When Louis Lortie sat down at the piano after several curtain calls and played an encore, I could hardly believe it. His interpretation of Liszt’s transcription of the “Liebestod” from Tristan und Isolde was quietly passionate and moving, but even more impressive was the fact that he wasn’t exhausted after the previous three hours of virtuosic performing. Personally, I was exhausted, and all I’d been doing was watching in amazement. Adding another several minutes onto his performance time only drove home my wonder and awe.

Louis Lortie © Elias
Louis Lortie
© Elias

To rewind: Mr Lortie played the complete Années de pèlerinage on Saturday night at Carnegie Hall as part of David Lang’s ongoing collected stories – marking it as the second wordless work to be performed in the concert series. Composed by Liszt over a period of 50 years, Années de pèlerinage depicts its author's travels across Europe as a concert pianist. Translated as “Years of pilgrimage”, the three books of this massive collection are rarely performed in their entirety. But on Saturday, the lucky audience members were whisked from Geneva to Florence to Villa d’Este during Mr Lortie’s performance. It was fitting to hear the tales of travel in Zankel Hall, with the subway periodically rumbling beneath us.

The first book, “Première année, Suisse”, was composed from 1848 to 1855 and includes one of the first musical imitations of water via the piece “Au bord d’une source”. From the triumphant chords of the opening piece “Chapelle de Guillaume Tell”, I was convinced of Mr Lortie’s power as both musician and technician. The powerful sounds reverberated through his elbows and up to his shoulders, but they weren’t banged out, managing to sound both heavy and weightless. Every note of every chord and passage was emphasized; every dissonance and resolution perfectly heard and felt. After “Chapelle de Guillaume Tell”, the pensive roving and soft pedal of “Au lac de Wallenstadt” presented a lovely contrast. Through this piece and the next two (“Pastorale” and “Au bord du source”), Mr Lortie was smiling, eyes closed, head tilted back. The story didn’t need images or words when you could sense the water gurgling and bursting in the sunshine, droplets glinting with each firm yet delicate note. Mr Lortie infused the staccato chords, chromaticism, and double octaves of the remaining five pieces with energy and force. His pedaling allowed notes to sustain notes, forming puddles of new chords and sounds. From languor to serene contentedness, Mr Lortie let Liszt’s music speak for itself, rather than flaunting his obvious talent.

In Book Two, “Deuxième anniée: Italie”, Mr Lortie kept up his approach, never interjecting himself no matter how virtuosic the passage. The composition of this book took place from 1838 to 1861, overlapping with that of the first. From the warm and inviting opening of “Sposalizio” to its eventual wandering left hand and spidery finger work, his technique remained impeccable and trustworthy. Rather than reserve his energy for the showy sections, in which both hands would traverse the keyboard with thundering, full-hand chords, Mr Lortie graced every note of these Italian-themed pieces with a narrative power. The changes in tempo or dynamics felt like genuine changes in scenery; the bleeding of chords with his liberal pedal usage felt like mixed emotions or blurred memories. Every sound (loud or soft), every silence and everything in between was under Mr Lortie’s command. The final and most well-known piece of this book, “Après une lecture du Dante”, was taut and controlled right up to the angelic quivering near the end. A story within a story, the piece exhibits a recurring D minor theme, representing the moaning of damned souls in hell, but the playing was never melodramatic. Mr Lortie received a standing ovation upon the conclusion, but there was still more to come.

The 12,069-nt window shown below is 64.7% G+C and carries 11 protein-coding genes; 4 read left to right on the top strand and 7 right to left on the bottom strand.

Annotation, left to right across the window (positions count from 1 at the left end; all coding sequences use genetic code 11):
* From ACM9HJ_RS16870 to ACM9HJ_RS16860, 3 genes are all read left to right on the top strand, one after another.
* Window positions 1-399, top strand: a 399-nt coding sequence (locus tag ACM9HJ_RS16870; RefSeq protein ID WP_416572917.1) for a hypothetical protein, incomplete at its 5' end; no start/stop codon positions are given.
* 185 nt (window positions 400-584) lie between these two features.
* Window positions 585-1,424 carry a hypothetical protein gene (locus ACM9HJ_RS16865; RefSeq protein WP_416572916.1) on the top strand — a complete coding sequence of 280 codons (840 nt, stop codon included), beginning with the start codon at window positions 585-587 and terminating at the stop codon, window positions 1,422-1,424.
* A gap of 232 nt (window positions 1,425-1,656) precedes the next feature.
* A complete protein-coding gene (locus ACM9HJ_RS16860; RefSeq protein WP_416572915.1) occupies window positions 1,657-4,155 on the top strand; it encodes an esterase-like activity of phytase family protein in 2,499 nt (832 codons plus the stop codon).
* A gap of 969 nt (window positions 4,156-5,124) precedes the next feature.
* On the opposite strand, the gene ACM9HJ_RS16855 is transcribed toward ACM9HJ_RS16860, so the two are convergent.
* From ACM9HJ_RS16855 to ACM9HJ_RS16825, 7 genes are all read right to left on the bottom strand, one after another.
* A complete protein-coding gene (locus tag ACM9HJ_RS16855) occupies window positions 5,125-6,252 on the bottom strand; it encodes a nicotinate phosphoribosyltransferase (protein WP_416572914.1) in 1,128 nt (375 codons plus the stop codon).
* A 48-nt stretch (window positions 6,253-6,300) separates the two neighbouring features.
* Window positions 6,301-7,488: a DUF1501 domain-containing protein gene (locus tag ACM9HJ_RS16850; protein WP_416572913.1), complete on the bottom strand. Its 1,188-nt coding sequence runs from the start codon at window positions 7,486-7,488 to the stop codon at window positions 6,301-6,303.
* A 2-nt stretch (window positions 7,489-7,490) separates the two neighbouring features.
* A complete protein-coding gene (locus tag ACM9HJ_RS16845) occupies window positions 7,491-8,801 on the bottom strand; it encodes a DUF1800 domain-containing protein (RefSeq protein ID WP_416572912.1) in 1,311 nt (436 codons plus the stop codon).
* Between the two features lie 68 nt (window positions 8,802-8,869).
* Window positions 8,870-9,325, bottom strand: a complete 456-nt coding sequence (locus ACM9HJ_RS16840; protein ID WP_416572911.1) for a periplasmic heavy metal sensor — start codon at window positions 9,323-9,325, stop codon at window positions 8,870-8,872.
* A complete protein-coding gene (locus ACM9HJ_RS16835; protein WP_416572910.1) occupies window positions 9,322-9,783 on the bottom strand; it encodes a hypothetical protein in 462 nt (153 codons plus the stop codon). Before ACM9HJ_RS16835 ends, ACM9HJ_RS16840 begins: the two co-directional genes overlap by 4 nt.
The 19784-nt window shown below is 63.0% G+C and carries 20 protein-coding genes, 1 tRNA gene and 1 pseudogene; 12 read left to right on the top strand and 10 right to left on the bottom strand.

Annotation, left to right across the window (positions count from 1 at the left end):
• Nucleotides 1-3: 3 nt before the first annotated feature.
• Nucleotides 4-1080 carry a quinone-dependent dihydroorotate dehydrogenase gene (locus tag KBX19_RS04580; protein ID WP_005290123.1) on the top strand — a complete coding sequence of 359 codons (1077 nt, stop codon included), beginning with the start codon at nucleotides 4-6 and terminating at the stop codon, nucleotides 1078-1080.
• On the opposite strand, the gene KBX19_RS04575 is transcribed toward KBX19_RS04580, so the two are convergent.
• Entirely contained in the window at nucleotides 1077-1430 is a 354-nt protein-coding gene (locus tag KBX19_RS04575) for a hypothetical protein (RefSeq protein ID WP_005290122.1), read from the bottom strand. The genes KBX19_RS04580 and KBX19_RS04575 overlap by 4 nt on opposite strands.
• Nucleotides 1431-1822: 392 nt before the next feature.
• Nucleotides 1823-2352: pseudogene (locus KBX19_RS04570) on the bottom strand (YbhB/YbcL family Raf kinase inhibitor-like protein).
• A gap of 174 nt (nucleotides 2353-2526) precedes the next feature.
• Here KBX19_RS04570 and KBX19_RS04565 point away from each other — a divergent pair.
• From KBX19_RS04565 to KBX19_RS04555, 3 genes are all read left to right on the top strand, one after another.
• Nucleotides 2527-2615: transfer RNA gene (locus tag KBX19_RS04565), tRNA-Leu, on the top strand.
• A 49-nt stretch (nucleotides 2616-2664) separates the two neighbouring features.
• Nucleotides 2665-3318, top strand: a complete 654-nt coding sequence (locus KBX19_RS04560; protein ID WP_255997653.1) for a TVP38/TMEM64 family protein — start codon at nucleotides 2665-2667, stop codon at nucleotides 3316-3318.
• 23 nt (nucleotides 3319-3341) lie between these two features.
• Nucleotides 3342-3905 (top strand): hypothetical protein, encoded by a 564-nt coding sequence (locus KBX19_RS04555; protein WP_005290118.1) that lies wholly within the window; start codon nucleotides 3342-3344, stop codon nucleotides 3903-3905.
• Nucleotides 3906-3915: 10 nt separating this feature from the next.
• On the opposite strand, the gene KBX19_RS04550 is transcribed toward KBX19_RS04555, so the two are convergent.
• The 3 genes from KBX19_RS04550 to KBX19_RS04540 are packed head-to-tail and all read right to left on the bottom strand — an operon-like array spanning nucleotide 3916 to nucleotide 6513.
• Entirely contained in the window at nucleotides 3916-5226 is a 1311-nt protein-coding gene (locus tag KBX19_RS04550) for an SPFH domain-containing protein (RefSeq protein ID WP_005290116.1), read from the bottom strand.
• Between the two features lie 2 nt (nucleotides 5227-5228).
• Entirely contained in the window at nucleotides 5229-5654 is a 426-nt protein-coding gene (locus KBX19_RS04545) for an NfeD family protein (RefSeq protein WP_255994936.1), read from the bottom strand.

The final book was less virtuosic and somehow more mature and introspective than the first two. Composed between the years of 1877 and 1882, it was begun almost 40 years after the inception of Années de pèlerinage, and Liszt had aged out of his hotshot years as a heart-throb performer and pedagogue. The book begins with questioning phrases, ample pauses, and then notes climbing into chords – chords that were full, but not hammered. Again, the passages fountained into water that trickled down and back up the keyboard, illustrating the gardens of Villa d’Este with movement and modulations before breaking out into jubilant chords as if the sun were peeking out from behind clouds. The “Marche funebre” was more pensive, with harmonies that were probing and unconventional for the time. The light here was more wavery, evolving out of rumbling darkness, a hushed repetitiveness described by Dr Lang as “proto-minimalist”. By contrast, the left-hand tremolo of the final piece, “Sursum corda”, felt like the lights dimming on the masterpiece.